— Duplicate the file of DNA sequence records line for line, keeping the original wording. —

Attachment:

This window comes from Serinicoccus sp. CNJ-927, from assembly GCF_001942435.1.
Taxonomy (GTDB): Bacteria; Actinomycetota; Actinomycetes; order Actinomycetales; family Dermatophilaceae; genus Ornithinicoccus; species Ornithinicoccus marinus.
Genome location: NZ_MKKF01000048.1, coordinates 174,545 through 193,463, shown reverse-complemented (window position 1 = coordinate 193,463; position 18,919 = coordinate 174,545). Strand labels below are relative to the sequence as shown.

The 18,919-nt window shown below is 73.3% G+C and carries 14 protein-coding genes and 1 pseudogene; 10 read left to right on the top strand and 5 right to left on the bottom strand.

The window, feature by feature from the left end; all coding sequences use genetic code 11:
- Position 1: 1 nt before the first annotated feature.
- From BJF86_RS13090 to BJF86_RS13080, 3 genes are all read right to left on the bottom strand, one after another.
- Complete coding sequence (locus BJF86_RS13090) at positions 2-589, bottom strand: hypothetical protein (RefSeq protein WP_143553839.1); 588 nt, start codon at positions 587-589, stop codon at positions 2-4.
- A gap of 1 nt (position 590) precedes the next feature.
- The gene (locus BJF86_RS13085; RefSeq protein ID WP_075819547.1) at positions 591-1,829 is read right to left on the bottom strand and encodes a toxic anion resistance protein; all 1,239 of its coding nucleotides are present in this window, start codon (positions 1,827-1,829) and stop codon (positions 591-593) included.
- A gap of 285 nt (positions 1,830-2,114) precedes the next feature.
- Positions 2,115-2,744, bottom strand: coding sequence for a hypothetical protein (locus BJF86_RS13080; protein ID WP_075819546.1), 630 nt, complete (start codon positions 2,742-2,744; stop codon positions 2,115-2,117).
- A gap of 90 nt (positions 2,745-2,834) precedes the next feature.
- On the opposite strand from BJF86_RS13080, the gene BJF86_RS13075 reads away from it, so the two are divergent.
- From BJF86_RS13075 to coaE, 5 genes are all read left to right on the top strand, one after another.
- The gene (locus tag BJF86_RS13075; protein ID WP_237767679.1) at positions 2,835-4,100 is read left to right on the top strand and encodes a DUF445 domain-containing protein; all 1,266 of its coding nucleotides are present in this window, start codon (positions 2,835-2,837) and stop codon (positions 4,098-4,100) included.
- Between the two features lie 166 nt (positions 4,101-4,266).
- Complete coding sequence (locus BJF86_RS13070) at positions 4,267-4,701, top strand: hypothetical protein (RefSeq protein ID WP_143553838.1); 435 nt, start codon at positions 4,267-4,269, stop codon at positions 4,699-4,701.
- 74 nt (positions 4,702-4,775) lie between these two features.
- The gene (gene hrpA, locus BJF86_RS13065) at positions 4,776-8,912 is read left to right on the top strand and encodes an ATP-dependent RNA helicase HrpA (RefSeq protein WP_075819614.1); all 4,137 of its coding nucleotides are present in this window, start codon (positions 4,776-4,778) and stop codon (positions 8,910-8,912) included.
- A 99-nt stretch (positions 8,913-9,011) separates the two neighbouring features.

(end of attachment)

This window comes from Serinicoccus sp. CNJ-927, from assembly GCF_001942435.1.
Taxonomy (GTDB): Bacteria; Actinomycetota; Actinomycetes; order Actinomycetales; family Dermatophilaceae; genus Ornithinicoccus; species Ornithinicoccus marinus.
Genome location: NZ_MKKF01000048.1, coordinates 174,545 through 193,463, shown reverse-complemented (window position 1 = coordinate 193,463; position 18,919 = coordinate 174,545). Strand labels below are relative to the sequence as shown.

The 18,919-nt window shown below is 73.3% G+C and carries 14 protein-coding genes and 1 pseudogene; 10 read left to right on the top strand and 5 right to left on the bottom strand.

The window, feature by feature from the left end; all coding sequences use genetic code 11:
- Position 1: 1 nt before the first annotated feature.
- From BJF86_RS13090 to BJF86_RS13080, 3 genes are all read right to left on the bottom strand, one after another.
- Complete coding sequence (locus BJF86_RS13090) at positions 2-589, bottom strand: hypothetical protein (RefSeq protein WP_143553839.1); 588 nt, start codon at positions 587-589, stop codon at positions 2-4.
- A gap of 1 nt (position 590) precedes the next feature.
- The gene (locus BJF86_RS13085; RefSeq protein ID WP_075819547.1) at positions 591-1,829 is read right to left on the bottom strand and encodes a toxic anion resistance protein; all 1,239 of its coding nucleotides are present in this window, start codon (positions 1,827-1,829) and stop codon (positions 591-593) included.
- A gap of 285 nt (positions 1,830-2,114) precedes the next feature.
- Positions 2,115-2,744, bottom strand: coding sequence for a hypothetical protein (locus BJF86_RS13080; protein ID WP_075819546.1), 630 nt, complete (start codon positions 2,742-2,744; stop codon positions 2,115-2,117).
- A gap of 90 nt (positions 2,745-2,834) precedes the next feature.
- On the opposite strand from BJF86_RS13080, the gene BJF86_RS13075 reads away from it, so the two are divergent.
- From BJF86_RS13075 to coaE, 5 genes are all read left to right on the top strand, one after another.
- The gene (locus tag BJF86_RS13075; protein ID WP_237767679.1) at positions 2,835-4,100 is read left to right on the top strand and encodes a DUF445 domain-containing protein; all 1,266 of its coding nucleotides are present in this window, start codon (positions 2,835-2,837) and stop codon (positions 4,098-4,100) included.
- Between the two features lie 166 nt (positions 4,101-4,266).
- Complete coding sequence (locus BJF86_RS13070) at positions 4,267-4,701, top strand: hypothetical protein (RefSeq protein ID WP_143553838.1); 435 nt, start codon at positions 4,267-4,269, stop codon at positions 4,699-4,701.
- 74 nt (positions 4,702-4,775) lie between these two features.
- The gene (gene hrpA, locus BJF86_RS13065) at positions 4,776-8,912 is read left to right on the top strand and encodes an ATP-dependent RNA helicase HrpA (RefSeq protein WP_075819614.1); all 4,137 of its coding nucleotides are present in this window, start codon (positions 4,776-4,778) and stop codon (positions 8,910-8,912) included.
- A 99-nt stretch (positions 8,913-9,011) separates the two neighbouring features.